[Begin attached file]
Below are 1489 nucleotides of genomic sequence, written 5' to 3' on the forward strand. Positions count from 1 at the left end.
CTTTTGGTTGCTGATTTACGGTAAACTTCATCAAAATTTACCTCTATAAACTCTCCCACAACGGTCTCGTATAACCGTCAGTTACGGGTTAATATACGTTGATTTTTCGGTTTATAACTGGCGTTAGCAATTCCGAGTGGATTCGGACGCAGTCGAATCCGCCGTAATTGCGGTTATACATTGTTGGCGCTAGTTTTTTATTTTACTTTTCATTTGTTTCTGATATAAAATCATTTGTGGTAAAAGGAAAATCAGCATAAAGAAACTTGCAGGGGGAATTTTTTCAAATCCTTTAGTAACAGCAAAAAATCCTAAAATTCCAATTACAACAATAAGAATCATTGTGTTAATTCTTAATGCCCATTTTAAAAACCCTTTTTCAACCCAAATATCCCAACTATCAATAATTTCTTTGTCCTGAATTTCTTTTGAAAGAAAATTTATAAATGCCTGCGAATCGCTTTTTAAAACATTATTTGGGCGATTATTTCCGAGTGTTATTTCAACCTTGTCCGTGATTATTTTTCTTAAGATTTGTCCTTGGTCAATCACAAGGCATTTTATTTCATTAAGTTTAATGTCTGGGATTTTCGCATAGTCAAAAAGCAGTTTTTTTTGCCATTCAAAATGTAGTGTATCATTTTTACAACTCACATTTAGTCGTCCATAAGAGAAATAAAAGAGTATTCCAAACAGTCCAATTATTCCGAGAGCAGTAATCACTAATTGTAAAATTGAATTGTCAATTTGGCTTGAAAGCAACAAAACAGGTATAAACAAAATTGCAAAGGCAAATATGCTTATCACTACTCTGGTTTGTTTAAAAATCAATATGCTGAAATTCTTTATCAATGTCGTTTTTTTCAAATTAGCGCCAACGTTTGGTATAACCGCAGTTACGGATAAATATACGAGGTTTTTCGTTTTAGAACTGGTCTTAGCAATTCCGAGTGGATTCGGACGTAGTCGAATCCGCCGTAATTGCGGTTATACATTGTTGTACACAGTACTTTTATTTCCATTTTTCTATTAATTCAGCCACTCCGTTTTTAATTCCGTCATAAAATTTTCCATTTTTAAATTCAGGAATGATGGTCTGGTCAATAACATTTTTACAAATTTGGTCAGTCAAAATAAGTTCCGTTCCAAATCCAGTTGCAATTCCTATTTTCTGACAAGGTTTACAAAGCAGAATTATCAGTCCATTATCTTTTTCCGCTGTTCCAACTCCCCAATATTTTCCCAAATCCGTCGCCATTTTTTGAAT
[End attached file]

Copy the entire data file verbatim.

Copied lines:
Below are 1489 nucleotides of genomic sequence, written 5' to 3' on the forward strand. Positions count from 1 at the left end.
CTTTTGGTTGCTGATTTACGGTAAACTTCATCAAAATTTACCTCTATAAACTCTCCCACAACGGTCTCGTATAACCGTCAGTTACGGGTTAATATACGTTGATTTTTCGGTTTATAACTGGCGTTAGCAATTCCGAGTGGATTCGGACGCAGTCGAATCCGCCGTAATTGCGGTTATACATTGTTGGCGCTAGTTTTTTATTTTACTTTTCATTTGTTTCTGATATAAAATCATTTGTGGTAAAAGGAAAATCAGCATAAAGAAACTTGCAGGGGGAATTTTTTCAAATCCTTTAGTAACAGCAAAAAATCCTAAAATTCCAATTACAACAATAAGAATCATTGTGTTAATTCTTAATGCCCATTTTAAAAACCCTTTTTCAACCCAAATATCCCAACTATCAATAATTTCTTTGTCCTGAATTTCTTTTGAAAGAAAATTTATAAATGCCTGCGAATCGCTTTTTAAAACATTATTTGGGCGATTATTTCCGAGTGTTATTTCAACCTTGTCCGTGATTATTTTTCTTAAGATTTGTCCTTGGTCAATCACAAGGCATTTTATTTCATTAAGTTTAATGTCTGGGATTTTCGCATAGTCAAAAAGCAGTTTTTTTTGCCATTCAAAATGTAGTGTATCATTTTTACAACTCACATTTAGTCGTCCATAAGAGAAATAAAAGAGTATTCCAAACAGTCCAATTATTCCGAGAGCAGTAATCACTAATTGTAAAATTGAATTGTCAATTTGGCTTGAAAGCAACAAAACAGGTATAAACAAAATTGCAAAGGCAAATATGCTTATCACTACTCTGGTTTGTTTAAAAATCAATATGCTGAAATTCTTTATCAATGTCGTTTTTTTCAAATTAGCGCCAACGTTTGGTATAACCGCAGTTACGGATAAATATACGAGGTTTTTCGTTTTAGAACTGGTCTTAGCAATTCCGAGTGGATTCGGACGTAGTCGAATCCGCCGTAATTGCGGTTATACATTGTTGTACACAGTACTTTTATTTCCATTTTTCTATTAATTCAGCCACTCCGTTTTTAATTCCGTCATAAAATTTTCCATTTTTAAATTCAGGAATGATGGTCTGGTCAATAACATTTTTACAAATTTGGTCAGTCAAAATAAGTTCCGTTCCAAATCCAGTTGCAATTCCTATTTTCTGACAAGGTTTACAAAGCAGAATTATCAGTCCATTATCTTTTTCCGCTGTTCCAACTCCCCAATATTTTCCCAAATCCGTCGCCATTTTTTGAAT